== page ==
Flashcards in Endocrine Drugs Deck (38):
Mention some important features of somatropin?
1. Recombinant form of GH.
2. Used in GH deficiency in children and adults.
3. Genetic diseases : Turner, Noonan, Prader-Willi (short stature).
Mention some rare and serious adverse effects of GH in children?
1. Pseudotumor cerebri
2. Slipped capital femoral epiphysis
3. Progression of scoliosis
6. Monitor for concurrent deficiency of other anterior pituitary hormones.
What are the most important adverse effects of GH in adults?
1. Peripheral edema
Mention some important features of mecasermin?
1. Recombinant human IGF-1.
2. Administered parenterally in children with IGF-1 deficiency.
3. Toxicity : hypoglycemia.
What does somatostatin inhibit?
1. Release of GH
Mention 2 important somatostatin analogs.
What is the clinical use of octreotide and lanreotide?
5. Other endocrine tumors
What are the adverse effects of octreotide and lanreotide?
1. Significant gastrointestinal disturbances
3. Cardiac conduction abnormalities
What is the major dopamine D2 receptor agonist?
Bromocriptine : inhibiting prolactin release.
What is pegvisomant?
1. GH receptor antagonist
2. Treatment of acromegaly
3. Long acting
What are the three basic steps of ovulation induction protocols that use gonadotropins?
1. Endogenous gonadotropin production is inhibited by a GnRH agonist/antagonist.
2. Follicle development is driven by daily injections of a preparation with FSH activity.
3. The final stage of oocyte maturation is induced with an injection of LH or hCG (LH analog).
How are the gonadotropin preparations administered ?
What are the main gonadotropin preparations in use?
1. Menotropins : mixture of FSH and LH purified from postmenopausal urine.
2. FSH and its analogs : urofollitropin - follitropin alpha - follitropin beta.
3. LH and its analogs : hCG - lutropin.
Mention some important GnRH agonists.
What are the adverse effects of treatment with GnRH agonists?
In women :
1. Typical symptoms of menopause : hot flushes, sweats and headache.
2. Long term treatment is avoided for risk of bone loss and osteoporosis.
In men :
1. Hot flushes, sweats and gynecomastia.
2. Reduced libido
3. Decreased hematocrit
4. Reduced bone density
Mention 3 important GnRH antagonists.
Mention 2 oxytocin antagonists.
What is the major ADH agonist?
What is the clinical use of desmopressin?
1. Hemophilia A
2. von Willebrand disease
3. Antidiuretic effects
4. Bleeding from esophageal varices (contracts smooth muscle).
Mention 2 ADH antagonists.
What is the clinical use of thyroid hormone?
1. Levothyroxine (T4)
2. Liothyronine (T3) - faster acting, shorter half-life, more expensive.
What the two major thioamides used as antithyroid drugs?
2. Propylthiouracil (PTU)
What are the principal features of thioamides?
1. Inhibit thyroid hormone synthesis.
2. Blocking of peroxidase-catalyze reactions
3. Blocking of iodination of the tyrosine residues of TG.
4. Blocking of coupling DIT and MIT.
5. Inhibit peripheral conversion of T4 to T3 (mainly PTU).
6. Slow action (3-4 weeks to full potential).
What are the toxic effects of thioamides?
1. Skin rash (common)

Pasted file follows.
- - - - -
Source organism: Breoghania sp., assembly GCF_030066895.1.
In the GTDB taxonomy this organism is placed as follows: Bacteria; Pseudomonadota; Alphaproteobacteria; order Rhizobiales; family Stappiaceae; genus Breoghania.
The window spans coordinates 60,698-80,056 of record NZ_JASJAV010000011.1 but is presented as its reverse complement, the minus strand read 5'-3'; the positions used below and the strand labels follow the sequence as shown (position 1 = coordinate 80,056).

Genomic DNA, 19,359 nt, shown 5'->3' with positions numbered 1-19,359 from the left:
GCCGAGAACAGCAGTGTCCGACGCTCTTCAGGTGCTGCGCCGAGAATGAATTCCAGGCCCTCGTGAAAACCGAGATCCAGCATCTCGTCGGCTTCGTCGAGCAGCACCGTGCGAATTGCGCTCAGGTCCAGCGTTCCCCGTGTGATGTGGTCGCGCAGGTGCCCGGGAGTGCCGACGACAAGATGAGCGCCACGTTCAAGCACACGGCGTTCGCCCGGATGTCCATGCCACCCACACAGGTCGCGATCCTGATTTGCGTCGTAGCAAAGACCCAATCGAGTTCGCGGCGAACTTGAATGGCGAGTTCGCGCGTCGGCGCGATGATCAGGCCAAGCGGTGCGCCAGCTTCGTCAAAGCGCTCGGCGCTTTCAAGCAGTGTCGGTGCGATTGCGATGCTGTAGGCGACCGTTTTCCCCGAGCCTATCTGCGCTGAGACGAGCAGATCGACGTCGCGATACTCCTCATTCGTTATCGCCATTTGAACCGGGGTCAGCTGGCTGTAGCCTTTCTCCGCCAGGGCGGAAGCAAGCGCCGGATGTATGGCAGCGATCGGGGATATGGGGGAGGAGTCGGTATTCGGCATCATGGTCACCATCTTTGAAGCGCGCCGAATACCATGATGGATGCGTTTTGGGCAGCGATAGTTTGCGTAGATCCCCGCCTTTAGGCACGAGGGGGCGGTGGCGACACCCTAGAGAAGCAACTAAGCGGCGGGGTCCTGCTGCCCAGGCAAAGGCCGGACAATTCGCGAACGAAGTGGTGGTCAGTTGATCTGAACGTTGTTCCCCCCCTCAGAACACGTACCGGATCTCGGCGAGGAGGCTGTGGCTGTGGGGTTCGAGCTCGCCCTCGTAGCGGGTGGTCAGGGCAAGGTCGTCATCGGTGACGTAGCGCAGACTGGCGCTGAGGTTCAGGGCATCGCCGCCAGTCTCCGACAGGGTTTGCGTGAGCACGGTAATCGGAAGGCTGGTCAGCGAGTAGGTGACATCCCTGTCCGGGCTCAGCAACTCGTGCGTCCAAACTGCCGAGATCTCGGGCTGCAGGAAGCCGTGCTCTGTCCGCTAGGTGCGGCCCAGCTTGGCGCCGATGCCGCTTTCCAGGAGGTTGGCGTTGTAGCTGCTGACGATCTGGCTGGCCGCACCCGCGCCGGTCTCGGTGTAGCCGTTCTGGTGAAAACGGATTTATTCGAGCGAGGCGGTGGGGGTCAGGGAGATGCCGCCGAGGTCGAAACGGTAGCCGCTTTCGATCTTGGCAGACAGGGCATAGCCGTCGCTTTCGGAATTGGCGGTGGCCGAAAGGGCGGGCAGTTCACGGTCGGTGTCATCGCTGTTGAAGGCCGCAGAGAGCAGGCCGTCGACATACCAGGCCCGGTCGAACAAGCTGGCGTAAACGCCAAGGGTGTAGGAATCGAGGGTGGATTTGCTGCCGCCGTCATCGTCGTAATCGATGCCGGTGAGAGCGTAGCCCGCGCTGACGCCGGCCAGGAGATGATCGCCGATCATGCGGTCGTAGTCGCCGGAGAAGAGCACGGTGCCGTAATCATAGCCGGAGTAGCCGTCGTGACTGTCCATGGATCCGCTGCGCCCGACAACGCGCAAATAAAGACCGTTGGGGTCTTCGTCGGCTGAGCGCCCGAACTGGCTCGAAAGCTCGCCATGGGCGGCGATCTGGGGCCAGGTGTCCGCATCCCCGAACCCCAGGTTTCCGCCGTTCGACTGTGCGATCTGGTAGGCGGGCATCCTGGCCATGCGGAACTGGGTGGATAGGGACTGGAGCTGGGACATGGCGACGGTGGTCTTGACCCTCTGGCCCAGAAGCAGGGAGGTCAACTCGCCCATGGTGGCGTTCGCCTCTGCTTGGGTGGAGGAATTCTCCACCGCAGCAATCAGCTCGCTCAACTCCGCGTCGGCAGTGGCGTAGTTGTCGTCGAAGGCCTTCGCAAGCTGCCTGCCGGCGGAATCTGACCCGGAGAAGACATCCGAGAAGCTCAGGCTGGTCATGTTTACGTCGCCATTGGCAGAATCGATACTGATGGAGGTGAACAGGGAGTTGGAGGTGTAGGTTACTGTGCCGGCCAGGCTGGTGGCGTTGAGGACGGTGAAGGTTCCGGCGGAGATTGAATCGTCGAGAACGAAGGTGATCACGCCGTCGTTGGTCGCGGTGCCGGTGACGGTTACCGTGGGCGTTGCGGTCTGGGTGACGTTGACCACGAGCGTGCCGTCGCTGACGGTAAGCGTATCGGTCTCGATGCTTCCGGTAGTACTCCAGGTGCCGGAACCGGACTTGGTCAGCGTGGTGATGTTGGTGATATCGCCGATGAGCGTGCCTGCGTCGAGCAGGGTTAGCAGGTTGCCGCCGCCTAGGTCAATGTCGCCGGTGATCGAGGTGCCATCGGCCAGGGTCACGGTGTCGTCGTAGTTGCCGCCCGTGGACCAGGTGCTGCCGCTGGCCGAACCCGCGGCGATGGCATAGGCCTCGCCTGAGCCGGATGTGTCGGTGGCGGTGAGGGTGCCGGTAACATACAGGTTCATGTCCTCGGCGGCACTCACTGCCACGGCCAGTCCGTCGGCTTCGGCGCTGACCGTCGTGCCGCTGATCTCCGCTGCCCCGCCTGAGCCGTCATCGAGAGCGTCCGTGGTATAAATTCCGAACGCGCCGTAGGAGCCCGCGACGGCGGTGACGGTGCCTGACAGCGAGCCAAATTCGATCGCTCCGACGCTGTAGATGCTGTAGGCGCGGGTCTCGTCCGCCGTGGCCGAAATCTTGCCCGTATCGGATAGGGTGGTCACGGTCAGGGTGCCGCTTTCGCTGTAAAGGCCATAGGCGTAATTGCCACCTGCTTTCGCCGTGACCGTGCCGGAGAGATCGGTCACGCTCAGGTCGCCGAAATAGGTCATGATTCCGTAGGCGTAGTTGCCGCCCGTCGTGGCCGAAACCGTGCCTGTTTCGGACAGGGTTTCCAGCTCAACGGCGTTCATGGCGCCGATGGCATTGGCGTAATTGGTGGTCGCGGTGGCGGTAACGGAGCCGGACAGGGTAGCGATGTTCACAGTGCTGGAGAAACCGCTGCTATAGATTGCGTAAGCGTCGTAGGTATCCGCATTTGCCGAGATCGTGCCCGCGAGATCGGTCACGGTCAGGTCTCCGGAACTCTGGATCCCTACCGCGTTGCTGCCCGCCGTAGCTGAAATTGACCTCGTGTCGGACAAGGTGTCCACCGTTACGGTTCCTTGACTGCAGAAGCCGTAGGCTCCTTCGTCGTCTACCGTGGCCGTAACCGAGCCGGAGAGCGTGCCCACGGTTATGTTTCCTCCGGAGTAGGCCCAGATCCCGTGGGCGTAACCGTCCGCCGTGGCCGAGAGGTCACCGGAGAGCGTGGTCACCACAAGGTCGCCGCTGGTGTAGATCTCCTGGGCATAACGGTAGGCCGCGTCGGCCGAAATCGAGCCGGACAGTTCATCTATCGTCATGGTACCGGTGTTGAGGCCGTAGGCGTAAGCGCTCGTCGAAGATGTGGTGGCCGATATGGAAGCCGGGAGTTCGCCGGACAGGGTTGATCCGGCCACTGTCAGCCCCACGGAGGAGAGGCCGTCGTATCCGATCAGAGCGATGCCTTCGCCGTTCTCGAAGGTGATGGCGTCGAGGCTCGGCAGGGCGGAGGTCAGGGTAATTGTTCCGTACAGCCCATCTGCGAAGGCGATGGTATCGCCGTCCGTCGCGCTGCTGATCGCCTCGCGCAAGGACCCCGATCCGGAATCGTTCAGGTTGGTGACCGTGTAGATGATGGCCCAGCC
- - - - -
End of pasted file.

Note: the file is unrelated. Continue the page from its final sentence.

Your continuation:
2. Severe reactions (rare) - vasculitis, agnulocytosis, hypoprothrombinemia, and liver dysfunction.
What is the main action of iodide salts and iodine?
1. Inhibit iodination of tyrosine .
2. Inhibit thyroid hormone release.
3. Decrease the size and vascularity of the hyperplastic thyroid gland.
What are the usual forms of iodide salts and iodine as antithyroid drugs?
1. Lugol's solution (iodine and K iodide)
2. Saturated solution of potassium iodide
What are the adverse effects of iodide salts and iodine ?
2. Drug fever
3. Metallic taste
4. Bleeding disorders
5. Anaphylactic reactions (rarely)
What anion inhibitors are used as antithyroid drugs?
1. Thiocyanate (SCN-)
2. Perchlorate (CLO4-)
What is the mechanism of action of anion inhibitors?
Block the uptake of iodide by the thyroid gland through competitive inhibition of the iodide transporter.
(Can cause aplastic anemia - so ...rarely used)
Mention some other drugs used in treatment of thyrotoxicosis.
1. β blockers - propranolol.
Mention some synthetic glucocorticoids with function identical to cortisol.
1. Prednisone (and its active metabolite prednisolone)
(Longer half-life, reduced salt retention, better penetration of lipid barriers)
What special glucocorticoid have been developed for use in asthma and other conditions in which good surface activity on mucous membranes or skin is needed and systemic effects are to be avoided?
What is the clinical use of glucocorticoids in adrenal disorders?
1. Chronic adrenal cortical insufficiency (Addison's disease)
2. Acute adrenal insufficiency (shock, infection, trauma)
3. Congenital adrenal hyperplasia (suppression of ACTH)
What is the clinical use of glucocorticoids in nonadrenal disorders?
1. Inflammatory/immunologic disorders (asthma, rheumatic conditions)
2. Hematopoietic cancers
3. Neurologic disorders
4. Chemo-induced vomiting
6. Mountain sickness
7. Betamethasone : hasten maturation of the fetal lungs.
What are the toxic effects of glucocorticoids?
1. Metabolic effects (growth inhibiton, diabetes, muscle wasting, osteoporosis).
2. Salt retention
Besides aldosterone, what other mineralocorticoids are in clinical use?
1. Deoxycorticosterone (precursor of aldosterone)
2. Fludrocortisone : also glucocorticoid activity + long duration - favored for replacement therapy after adrenalectomy.
Mention 3 major corticosteroid receptor antagonists.
3. Mifepristone (RU-486) - competitive inhibitor of glucocorticoid as well as progesterone receptors - Cushing's syndrome.